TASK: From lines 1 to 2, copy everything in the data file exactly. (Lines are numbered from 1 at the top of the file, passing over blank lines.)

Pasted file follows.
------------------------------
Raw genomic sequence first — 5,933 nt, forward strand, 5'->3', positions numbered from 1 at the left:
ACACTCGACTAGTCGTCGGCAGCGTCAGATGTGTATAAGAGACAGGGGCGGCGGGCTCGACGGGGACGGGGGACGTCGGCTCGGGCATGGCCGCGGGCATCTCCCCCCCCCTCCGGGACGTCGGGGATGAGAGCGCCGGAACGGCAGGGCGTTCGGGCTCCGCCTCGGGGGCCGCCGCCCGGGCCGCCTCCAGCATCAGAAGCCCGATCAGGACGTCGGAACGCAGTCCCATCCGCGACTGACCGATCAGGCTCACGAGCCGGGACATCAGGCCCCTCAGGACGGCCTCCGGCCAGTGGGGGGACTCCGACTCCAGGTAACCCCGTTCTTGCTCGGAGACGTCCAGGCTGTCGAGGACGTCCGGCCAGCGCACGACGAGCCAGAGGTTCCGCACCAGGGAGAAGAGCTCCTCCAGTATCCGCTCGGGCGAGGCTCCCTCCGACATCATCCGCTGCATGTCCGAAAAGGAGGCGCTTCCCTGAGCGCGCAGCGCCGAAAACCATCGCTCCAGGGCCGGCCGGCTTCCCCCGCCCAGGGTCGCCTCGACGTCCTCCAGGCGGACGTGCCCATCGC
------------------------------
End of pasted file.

Raw genomic sequence first — 5,933 nt, forward strand, 5'->3', positions numbered from 1 at the left:
ACACTCGACTAGTCGTCGGCAGCGTCAGATGTGTATAAGAGACAGGGGCGGCGGGCTCGACGGGGACGGGGGACGTCGGCTCGGGCATGGCCGCGGGCATCTCCCCCCCCCTCCGGGACGTCGGGGATGAGAGCGCCGGAACGGCAGGGCGTTCGGGCTCCGCCTCGGGGGCCGCCGCCCGGGCCGCCTCCAGCATCAGAAGCCCGATCAGGACGTCGGAACGCAGTCCCATCCGCGACTGACCGATCAGGCTCACGAGCCGGGACATCAGGCCCCTCAGGACGGCCTCCGGCCAGTGGGGGGACTCCGACTCCAGGTAACCCCGTTCTTGCTCGGAGACGTCCAGGCTGTCGAGGACGTCCGGCCAGCGCACGACGAGCCAGAGGTTCCGCACCAGGGAGAAGAGCTCCTCCAGTATCCGCTCGGGCGAGGCTCCCTCCGACATCATCCGCTGCATGTCCGAAAAGGAGGCGCTTCCCTGAGCGCGCAGCGCCGAAAACCATCGCTCCAGGGCCGGCCGGCTTCCCCCGCCCAGGGTCGCCTCGACGTCCTCCAGGCGGACGTGCCCATCGC